History of the University of Tartu Museum

The University of Tartu History Museum (now called the University of Tartu Museum) was founded on December 6, 1976. It is the youngest member of the University museums family. It was already the early 1960s when the Associate Professor in Organic Chemistry and devoted history enthusiast Tullio Ilomets began collecting instruments and other important objects in the history of science from the University buildings.

The collected equipment, instruments and teaching aids were first stored in the attic of the University’s main building, where the historic student lock-up is now located. A fire broke out in the main building in 1965 which significantly set back the Ilomets' work.

In 1971, the University History Commission began publishing a journal “Tartu Ülikooli ajaloo küsimusi” (Issues of the History of the University of Tartu). The series is still published to this day, only now it is edited by the UT Museum. The University History Commission was entrusted with the founding of the University History Museum. Rector Arnold Koop signed the decree establishing the Museum on December 6, 1976. In 1979, the Museum was allotted four rooms in the basement of the main building in order to establish a permanent exhibition and store its collections. The first permanent exhibition was opened on April 1, 1981, and it covered the University’s history until 1918.

In 1981, the University of Tartu Library moved into its newly constructed building and moved out of its historical building in the ruins of Tartu Cathedral, which was given to the University of Tartu History Museum. During these first years the Museum shared the building with the Department of History and the editors of the collection of articles “Skandinaavia kogumik” (Papers in Scandinavian Studies). After a series of small renovations, the building was reopened and a new and extensive permanent exhibition, covering the history of the University of Tartu and the history of science in Estonia to the present day, was opened on September 1, 1982.

In 1985, the Museum had to once again take down its permanent exhibition and close its doors to visitors due to extensive renovation of the building, carried out by a Polish company Budimex.

On November 28, 1989, the Museum unveiled its third permanent exhibition during its short period of existence.  By this time the political climate had significantly changed compared to the time of the two previous permanent exhibitions and these changes were also visible in the radically different new exhibition – for the first time it was possible to draw attention to the establishment of Estonian as the language of instruction in the University in 1919.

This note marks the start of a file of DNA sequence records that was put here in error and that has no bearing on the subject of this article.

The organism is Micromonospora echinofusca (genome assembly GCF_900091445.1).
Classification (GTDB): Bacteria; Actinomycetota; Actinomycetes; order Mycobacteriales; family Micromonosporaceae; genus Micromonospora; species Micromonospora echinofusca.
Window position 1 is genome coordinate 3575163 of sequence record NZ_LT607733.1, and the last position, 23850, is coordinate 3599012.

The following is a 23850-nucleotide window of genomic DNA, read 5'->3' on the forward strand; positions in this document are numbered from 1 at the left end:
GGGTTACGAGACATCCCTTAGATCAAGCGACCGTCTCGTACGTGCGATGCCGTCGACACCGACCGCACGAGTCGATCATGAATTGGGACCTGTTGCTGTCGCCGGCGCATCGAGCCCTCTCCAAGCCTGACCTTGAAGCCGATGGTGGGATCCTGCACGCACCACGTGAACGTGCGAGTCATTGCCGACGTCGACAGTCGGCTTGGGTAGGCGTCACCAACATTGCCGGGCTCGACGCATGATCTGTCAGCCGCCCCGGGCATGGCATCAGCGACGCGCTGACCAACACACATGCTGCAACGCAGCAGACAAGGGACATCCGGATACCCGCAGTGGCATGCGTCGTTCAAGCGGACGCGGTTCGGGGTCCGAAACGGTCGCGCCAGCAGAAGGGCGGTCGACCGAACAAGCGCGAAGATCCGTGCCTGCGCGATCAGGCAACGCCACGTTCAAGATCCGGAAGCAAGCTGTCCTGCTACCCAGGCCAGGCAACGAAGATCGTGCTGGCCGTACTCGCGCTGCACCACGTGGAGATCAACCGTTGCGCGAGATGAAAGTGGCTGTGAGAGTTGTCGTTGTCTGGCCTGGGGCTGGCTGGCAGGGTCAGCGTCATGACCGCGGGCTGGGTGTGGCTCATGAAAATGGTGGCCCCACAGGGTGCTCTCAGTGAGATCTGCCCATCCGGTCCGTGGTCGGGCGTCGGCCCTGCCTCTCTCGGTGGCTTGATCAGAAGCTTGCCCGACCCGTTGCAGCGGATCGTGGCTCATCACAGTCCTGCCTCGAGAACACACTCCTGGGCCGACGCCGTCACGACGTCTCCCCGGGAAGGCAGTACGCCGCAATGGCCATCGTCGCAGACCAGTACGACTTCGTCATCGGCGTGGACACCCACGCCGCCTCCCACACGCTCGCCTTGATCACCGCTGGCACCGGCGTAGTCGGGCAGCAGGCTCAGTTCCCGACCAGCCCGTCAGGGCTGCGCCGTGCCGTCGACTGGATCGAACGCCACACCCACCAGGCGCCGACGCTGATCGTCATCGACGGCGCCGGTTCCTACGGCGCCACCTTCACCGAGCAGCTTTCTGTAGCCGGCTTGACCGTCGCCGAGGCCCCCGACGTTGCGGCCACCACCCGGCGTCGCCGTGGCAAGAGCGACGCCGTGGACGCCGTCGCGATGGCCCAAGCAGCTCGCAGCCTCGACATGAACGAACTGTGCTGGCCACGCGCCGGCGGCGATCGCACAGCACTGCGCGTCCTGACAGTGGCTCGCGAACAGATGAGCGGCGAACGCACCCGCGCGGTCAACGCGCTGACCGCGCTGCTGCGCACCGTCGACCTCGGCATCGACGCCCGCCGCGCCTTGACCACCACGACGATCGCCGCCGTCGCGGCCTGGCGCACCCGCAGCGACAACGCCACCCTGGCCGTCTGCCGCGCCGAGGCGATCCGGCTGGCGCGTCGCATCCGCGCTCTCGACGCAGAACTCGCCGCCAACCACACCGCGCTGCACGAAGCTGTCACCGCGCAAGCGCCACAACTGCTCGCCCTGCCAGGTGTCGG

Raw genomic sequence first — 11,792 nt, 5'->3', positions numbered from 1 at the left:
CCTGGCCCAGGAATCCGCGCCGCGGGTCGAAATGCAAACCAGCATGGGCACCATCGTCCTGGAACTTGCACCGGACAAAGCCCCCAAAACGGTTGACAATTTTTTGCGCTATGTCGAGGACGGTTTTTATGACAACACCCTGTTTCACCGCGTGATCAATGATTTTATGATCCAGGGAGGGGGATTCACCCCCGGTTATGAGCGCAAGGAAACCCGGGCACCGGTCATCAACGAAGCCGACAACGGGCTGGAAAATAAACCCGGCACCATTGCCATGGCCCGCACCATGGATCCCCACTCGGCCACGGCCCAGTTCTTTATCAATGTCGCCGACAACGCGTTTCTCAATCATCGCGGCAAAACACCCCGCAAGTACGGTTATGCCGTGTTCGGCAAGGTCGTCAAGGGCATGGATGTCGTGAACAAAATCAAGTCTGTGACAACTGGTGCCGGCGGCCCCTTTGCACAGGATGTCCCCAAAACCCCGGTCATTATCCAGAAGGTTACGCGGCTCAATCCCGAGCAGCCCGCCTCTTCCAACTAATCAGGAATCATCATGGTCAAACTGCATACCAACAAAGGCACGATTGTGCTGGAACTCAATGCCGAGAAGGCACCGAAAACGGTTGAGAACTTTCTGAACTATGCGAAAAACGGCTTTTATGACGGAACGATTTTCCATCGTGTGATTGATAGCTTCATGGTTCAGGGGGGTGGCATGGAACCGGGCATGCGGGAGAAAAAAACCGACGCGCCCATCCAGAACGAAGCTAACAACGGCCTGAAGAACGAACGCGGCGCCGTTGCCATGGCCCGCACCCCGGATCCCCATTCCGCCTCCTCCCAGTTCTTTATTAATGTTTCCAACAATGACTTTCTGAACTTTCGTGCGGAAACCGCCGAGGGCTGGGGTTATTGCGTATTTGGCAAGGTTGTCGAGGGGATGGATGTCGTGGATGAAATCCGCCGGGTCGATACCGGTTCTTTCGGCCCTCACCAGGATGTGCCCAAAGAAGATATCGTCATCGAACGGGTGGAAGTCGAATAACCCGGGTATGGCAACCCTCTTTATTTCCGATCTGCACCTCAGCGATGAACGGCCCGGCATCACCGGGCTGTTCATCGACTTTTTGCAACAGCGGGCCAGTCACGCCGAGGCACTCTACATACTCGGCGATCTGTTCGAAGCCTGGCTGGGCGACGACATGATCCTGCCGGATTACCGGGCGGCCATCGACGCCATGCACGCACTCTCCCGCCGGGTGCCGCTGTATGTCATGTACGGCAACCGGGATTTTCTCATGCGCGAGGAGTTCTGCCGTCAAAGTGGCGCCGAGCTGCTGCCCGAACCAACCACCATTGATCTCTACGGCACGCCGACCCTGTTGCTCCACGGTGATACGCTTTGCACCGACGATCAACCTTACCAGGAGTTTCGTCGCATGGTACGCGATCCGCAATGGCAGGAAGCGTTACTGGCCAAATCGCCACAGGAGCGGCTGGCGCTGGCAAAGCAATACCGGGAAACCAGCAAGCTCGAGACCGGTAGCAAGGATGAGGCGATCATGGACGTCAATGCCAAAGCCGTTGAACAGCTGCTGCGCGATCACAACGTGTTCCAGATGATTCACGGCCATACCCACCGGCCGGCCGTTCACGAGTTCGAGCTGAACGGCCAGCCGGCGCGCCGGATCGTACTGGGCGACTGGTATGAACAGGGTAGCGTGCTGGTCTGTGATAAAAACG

In September 1982, another branch of the Museum operated on Veski (then Burdenko) Street – the apartment museum of Dmitri Ulyanov. The apartment was home to the brother of Soviet revolutionary Vladimir Ilyich Lenin; Ulyanov studied medicine in Tartu for a short time. As the political climate changed, the small exhibition was reorganised as well. The branch was renamed the Student Museum and it began exhibiting the everyday life of UT students through the ages. In 1997, the Student Museum was closed and its exhibits found a place in the University of Tartu Museum’s permanent exhibition on Toome Hill.

The restoration of the towers of Tartu Cathedral was completed in 2005. In the same year, the Museum opened an exhibition in the Old Anatomical Theatre, which gives an overview of the history of the over 200-year-old building that is a significant symbol of medical, cultural and architectural history.

In 2009, the renovation of the Old Observatory began with the help of the Regional Competitiveness Improvement Programme of EAS, Enterprise Estonia. In April 2011, the Old Observatory was opened as a museum.

In 2014, the University of Tartu Art Museum was added to the UT Museum and since then the establishment is collectively called the University of Tartu Museum.

Since one of the main tasks of the Museum is to introduce the Univerity’s latest research achievements to the public and popularise science and studying at the University, we have to continually create new exhibitions. After an initial presentation in the Museum exhibition halls, exhibitions are often dispatched to various places all over Estonia in order to introduce the history of science in Estonia and the University of Tartu.

The last decade has seen a remarkable increase in the Museum’s educational activities. New exhibitions are now accompanied by education programmes which help schoolchildren acquire additional knowledge and teach them to explain scientific problems that might at first seem puzzling. The Museum believes it is important to support schools in teaching sciences by demonstrating historical science equipment in a historic environment and offering students a hands-on experience in physics and chemistry programmes